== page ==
PORTLAND, Ore. (KOIN) – We are just days out from what is going to be our next surge of dangerous and excessive heat. Now is the time to start preparing for that.
See if you can pick up an extra fan or spruce up the air conditioner with a new filter since each day will seemingly get a little warmer before it tops off on Thursday and Friday. We will have a forecast that likely changes by a few degrees as we assess the wildfire smoke situation as the winds shift out of the south later in the week.
For now, you have at least one more day where the heat is going to remain harnessed. The heat wave is going to likely start more on Wednesday, continuing into Saturday. Before we get to that forecast, you may be wondering if we are starting to get near the end of this type of heat for the summer. Well August is vulnerable to these type of stretches, but we are getting closer and closer to September, which tends to be a strict cutoff from triple-digit days.
The latest 100-degree day on record in Portland comes on Sept. 5, 1944, with a reading of 101 degrees. We’ve had some warm days in the 90s after that, but we don’t seem to find triple-digit heat after early September. We are less than a month away from that date, which means we are nearing the back edge of our summer heat. Will this be the year that we end up breaking that record? It’s unlikely, but we have found multiple patterns this summer that have allowed for some serious heat.
Also, an interesting thought for the summer, will we break the most 100-degree days? We’ve had a few years that we have had at least five days where we recorded 100 degrees or more. We can go back to 1977 for the most recent. We are currently at three, with this week coming, it’s possible we end up with five or potentially more.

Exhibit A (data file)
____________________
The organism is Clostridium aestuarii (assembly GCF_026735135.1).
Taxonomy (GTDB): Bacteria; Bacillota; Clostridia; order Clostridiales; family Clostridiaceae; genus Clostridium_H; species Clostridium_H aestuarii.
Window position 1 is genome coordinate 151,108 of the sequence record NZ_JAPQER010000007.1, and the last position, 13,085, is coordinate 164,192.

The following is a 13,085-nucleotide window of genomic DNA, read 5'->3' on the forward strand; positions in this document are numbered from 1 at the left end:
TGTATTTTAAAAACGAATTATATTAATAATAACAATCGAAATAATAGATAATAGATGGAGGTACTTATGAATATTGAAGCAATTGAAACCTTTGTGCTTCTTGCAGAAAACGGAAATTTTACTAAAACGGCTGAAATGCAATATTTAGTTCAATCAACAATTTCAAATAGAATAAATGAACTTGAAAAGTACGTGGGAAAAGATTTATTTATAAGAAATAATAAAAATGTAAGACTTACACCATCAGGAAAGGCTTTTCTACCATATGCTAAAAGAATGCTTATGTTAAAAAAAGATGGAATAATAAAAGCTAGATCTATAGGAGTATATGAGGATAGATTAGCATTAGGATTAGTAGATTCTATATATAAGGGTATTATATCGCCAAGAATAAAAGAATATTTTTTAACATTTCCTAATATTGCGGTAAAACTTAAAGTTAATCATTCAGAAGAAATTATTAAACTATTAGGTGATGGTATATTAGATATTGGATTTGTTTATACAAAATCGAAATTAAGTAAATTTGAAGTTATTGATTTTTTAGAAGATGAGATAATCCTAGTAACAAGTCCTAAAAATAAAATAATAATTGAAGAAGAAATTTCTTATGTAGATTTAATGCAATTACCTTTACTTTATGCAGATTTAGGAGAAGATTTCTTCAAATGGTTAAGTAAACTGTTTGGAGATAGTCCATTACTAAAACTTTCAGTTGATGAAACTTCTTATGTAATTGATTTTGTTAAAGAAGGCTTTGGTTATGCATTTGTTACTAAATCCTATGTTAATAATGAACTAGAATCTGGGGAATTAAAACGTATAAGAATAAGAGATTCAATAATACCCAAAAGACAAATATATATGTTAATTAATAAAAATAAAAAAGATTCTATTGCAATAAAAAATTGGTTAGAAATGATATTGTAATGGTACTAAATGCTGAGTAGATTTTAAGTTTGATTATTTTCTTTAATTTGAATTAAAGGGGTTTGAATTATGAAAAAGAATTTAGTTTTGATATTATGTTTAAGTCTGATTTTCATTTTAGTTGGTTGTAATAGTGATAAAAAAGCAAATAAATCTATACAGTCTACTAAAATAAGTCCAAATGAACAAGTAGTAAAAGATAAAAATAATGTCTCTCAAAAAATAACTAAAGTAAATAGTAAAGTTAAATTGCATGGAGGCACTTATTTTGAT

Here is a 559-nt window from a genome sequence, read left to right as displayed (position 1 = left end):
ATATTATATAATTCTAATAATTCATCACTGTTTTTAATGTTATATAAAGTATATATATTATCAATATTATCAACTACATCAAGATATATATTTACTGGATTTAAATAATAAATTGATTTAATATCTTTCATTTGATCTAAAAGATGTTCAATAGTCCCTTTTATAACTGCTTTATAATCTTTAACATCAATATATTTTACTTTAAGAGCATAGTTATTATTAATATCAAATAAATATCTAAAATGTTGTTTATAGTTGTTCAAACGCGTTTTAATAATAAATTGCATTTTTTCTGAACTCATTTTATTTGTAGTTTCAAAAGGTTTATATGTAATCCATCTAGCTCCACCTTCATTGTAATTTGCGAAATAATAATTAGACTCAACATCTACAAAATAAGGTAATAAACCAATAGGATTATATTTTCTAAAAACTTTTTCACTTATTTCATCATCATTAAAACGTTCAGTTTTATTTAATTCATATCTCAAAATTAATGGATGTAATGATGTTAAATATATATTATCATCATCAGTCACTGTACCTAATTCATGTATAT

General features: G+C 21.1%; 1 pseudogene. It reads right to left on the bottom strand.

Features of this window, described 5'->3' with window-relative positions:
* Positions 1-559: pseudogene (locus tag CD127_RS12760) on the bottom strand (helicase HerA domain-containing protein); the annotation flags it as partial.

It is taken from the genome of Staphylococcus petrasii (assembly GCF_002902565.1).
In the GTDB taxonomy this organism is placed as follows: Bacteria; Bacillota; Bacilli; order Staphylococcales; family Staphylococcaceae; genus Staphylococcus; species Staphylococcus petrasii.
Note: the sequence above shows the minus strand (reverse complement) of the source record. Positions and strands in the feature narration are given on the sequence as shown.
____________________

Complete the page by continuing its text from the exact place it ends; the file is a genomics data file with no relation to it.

Right now, we are going to be awfully close to hitting 100 on Wednesday and then again on Saturday. Those are the two days coming off the axis of the ridge of high pressure which is going to be a full-strength on Thursday and Friday. It is likely that we hit 100 degrees in that window of time. There will not be a drastic cool down with this heat wave, for we will build into it, and slowly fall out of that window over time.
With that information, be prepared for at least two to three days of triple-digit heat in the valley, gorge, and central and eastern sections of the state. The Oregon coast will be warmest on Thursday, but it will still hold the cooler Pacific Ocean air, with temperatures in the lower 70s. If you need to find relief, your best bet is going to be the coast. Of course, we know with this heat comes some major impacts on our daily routine. If you spend multiple hours outdoors, you absolutely need to find breaks. Finding shade and drinking a lot of water, while taking breaks indoors, is highly recommended. It is also a good idea to make sure you get your hard strenuous work finished before noon, as temperatures start to really flourish in the afternoon and early evening.
The National Weather Service in Portland has issued an Excessive Heat Watch for Wednesday through Saturday because of the severity of the heat coming in. There may be other weather alerts related to the heat as we near the event midweek. We know that those two days near the end of the week are going to be bringing the most aggressive temperatures, but again, the days on the outside are just as dangerous in the upper 90s. I want to note that the overnight temperatures are going to be warm. We may not drop under 70 degrees on Thursday morning or Friday morning. This is going to make it tough to cool down your houses as temperatures flourish in the afternoon under a full sky of sunshine.
I want to share an idea of what the heat is going to look like on Thursday through one of our weather models. It very nearly makes it out to the Oregon coast, in fact, some central Oregon coast communities may have temperatures pushing into the upper 70s. This may update, but the wind is mostly coming out of the west, which is fairly calm at this hour. The heat is pressuring areas of the valley and through the Gorge all afternoon. An east wind is trying to fin da way through the eastern Gorge, but it does seem to change directions around Hood River county or once it hits the mountains. We can gauge the forecast in the next 24 hours to see if there are some subtle changes.